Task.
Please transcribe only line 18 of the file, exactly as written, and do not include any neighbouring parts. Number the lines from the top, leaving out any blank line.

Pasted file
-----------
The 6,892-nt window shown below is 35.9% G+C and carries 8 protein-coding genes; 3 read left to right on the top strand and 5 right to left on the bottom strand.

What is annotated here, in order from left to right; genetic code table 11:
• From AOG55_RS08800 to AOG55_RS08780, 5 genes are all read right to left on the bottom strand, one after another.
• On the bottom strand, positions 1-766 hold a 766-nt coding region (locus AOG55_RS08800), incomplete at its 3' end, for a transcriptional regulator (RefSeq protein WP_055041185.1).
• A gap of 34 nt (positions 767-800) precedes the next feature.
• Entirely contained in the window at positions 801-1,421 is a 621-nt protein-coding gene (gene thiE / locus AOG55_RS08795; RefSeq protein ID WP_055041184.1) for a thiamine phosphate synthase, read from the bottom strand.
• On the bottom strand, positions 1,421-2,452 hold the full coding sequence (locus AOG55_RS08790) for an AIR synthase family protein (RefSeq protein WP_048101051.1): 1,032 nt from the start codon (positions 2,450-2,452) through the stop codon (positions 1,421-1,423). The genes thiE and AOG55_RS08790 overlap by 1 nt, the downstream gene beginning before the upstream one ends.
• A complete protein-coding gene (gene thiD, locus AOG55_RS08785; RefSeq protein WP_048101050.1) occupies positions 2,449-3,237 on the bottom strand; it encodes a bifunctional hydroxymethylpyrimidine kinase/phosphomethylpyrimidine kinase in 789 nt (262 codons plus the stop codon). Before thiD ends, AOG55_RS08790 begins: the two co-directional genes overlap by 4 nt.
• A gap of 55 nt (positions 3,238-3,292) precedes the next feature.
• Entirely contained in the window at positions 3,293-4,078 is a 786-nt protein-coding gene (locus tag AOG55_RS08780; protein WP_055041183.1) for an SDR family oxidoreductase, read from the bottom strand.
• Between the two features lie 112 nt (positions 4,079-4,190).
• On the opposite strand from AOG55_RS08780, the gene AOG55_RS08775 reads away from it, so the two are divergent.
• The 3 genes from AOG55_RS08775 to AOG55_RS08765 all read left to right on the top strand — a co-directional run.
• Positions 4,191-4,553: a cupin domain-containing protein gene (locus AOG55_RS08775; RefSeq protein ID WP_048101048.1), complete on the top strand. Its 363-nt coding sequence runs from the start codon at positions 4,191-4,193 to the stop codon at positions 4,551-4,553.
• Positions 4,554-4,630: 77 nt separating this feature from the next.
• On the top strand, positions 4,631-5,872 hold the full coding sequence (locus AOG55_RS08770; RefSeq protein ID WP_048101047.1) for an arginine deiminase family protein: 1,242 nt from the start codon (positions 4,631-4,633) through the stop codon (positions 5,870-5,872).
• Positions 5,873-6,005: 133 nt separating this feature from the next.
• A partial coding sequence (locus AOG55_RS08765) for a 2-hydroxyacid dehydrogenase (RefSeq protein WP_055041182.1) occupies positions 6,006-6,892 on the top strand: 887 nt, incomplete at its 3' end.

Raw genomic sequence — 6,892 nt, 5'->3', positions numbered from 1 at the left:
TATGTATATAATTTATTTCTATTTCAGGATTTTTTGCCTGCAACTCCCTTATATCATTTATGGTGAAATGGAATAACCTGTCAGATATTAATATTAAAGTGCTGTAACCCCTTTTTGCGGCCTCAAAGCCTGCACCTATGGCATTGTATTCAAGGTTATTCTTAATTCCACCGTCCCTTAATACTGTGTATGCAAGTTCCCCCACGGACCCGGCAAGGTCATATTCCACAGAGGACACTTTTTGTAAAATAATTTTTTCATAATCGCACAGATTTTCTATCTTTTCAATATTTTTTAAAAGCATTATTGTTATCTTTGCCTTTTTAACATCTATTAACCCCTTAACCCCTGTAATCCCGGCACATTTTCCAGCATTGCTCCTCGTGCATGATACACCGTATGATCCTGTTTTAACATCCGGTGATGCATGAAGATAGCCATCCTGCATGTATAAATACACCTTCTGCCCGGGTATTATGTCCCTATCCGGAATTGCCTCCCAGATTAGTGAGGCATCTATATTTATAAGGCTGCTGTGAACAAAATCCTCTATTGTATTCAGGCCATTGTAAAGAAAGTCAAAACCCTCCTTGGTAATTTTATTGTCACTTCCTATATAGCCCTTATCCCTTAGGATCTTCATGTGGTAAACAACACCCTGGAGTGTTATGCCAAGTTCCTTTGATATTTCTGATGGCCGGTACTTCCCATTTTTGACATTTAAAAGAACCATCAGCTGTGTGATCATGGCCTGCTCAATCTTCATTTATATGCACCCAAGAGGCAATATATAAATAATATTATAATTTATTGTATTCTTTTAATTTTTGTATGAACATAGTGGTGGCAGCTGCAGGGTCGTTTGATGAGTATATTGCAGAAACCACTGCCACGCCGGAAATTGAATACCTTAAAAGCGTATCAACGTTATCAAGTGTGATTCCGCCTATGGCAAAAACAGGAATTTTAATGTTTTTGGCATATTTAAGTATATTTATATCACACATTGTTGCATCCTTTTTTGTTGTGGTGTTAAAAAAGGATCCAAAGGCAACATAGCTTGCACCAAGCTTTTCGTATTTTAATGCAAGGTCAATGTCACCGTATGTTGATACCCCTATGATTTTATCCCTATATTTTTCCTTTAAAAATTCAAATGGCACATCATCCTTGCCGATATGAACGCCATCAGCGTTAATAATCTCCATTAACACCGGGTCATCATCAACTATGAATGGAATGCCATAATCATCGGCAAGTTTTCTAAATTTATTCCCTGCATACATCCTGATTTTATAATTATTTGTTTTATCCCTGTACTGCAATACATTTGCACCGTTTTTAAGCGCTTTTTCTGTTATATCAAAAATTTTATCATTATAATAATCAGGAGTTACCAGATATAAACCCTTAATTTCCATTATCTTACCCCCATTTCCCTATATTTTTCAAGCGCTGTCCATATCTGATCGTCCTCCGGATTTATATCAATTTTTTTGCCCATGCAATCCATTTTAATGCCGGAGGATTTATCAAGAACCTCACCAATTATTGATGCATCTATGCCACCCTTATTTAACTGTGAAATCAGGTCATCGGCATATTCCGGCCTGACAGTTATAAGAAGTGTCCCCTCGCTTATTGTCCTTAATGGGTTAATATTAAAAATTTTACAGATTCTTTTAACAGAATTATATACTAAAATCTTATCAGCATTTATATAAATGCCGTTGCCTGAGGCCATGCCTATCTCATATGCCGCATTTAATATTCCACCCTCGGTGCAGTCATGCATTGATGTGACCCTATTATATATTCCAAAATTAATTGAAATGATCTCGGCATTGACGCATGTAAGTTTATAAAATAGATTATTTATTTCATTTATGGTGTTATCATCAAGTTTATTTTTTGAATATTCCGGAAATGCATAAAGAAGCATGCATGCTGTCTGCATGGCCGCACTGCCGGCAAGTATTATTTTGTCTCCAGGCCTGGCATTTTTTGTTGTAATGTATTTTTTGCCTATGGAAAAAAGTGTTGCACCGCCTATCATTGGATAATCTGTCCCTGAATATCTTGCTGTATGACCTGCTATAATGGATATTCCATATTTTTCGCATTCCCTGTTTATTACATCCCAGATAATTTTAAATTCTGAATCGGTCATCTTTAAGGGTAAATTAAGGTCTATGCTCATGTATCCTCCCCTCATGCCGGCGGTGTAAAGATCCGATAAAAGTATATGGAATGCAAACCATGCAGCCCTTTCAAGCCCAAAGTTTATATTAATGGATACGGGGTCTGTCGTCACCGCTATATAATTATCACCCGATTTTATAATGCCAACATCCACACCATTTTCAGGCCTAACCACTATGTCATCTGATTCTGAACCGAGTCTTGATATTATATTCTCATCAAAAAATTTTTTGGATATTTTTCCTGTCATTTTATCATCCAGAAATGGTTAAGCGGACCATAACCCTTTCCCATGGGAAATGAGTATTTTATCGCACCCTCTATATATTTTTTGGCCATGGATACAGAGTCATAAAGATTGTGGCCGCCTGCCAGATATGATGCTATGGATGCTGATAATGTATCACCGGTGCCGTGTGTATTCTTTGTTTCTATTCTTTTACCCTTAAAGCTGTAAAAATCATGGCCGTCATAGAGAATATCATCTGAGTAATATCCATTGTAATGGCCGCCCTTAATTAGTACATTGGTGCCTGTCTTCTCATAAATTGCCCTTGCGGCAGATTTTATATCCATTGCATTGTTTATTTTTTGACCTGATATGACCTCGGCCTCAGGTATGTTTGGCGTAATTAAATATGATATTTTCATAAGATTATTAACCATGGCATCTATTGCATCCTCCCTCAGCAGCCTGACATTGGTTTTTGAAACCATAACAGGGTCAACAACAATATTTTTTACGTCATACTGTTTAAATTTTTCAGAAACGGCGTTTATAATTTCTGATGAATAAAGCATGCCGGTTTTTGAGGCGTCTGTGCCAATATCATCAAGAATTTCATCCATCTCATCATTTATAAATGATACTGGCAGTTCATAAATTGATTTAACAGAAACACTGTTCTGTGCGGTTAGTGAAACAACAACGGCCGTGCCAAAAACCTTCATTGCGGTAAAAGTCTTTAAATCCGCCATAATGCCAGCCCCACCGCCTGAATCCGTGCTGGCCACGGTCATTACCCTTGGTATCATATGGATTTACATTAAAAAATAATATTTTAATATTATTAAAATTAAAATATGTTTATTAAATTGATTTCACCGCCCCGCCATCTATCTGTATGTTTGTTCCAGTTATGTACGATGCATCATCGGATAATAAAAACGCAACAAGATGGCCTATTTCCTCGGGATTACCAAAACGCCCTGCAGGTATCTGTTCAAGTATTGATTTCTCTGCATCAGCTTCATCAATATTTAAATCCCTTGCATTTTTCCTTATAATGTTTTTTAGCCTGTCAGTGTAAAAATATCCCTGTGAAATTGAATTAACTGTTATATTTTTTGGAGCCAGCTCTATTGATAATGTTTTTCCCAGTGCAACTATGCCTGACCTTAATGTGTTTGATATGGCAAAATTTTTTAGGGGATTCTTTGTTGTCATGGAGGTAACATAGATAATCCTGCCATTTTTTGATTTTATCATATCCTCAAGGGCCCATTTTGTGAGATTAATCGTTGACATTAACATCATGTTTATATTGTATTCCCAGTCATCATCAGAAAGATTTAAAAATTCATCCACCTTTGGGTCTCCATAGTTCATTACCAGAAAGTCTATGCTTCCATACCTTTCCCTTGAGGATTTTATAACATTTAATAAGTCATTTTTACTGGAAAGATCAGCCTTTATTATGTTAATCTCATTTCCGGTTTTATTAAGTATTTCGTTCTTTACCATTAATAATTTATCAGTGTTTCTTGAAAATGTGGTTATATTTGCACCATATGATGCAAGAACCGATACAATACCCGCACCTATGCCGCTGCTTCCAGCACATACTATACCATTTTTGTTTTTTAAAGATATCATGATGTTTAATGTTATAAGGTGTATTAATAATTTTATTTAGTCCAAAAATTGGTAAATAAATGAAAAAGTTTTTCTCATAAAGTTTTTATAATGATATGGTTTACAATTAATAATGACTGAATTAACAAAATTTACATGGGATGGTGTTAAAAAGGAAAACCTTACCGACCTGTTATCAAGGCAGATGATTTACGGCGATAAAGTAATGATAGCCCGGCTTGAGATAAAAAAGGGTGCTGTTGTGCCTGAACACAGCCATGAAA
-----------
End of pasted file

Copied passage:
• A partial coding sequence (locus AOG55_RS08765) for a 2-hydroxyacid dehydrogenase (RefSeq protein WP_055041182.1) occupies positions 6,006-6,892 on the top strand: 887 nt, incomplete at its 3' end.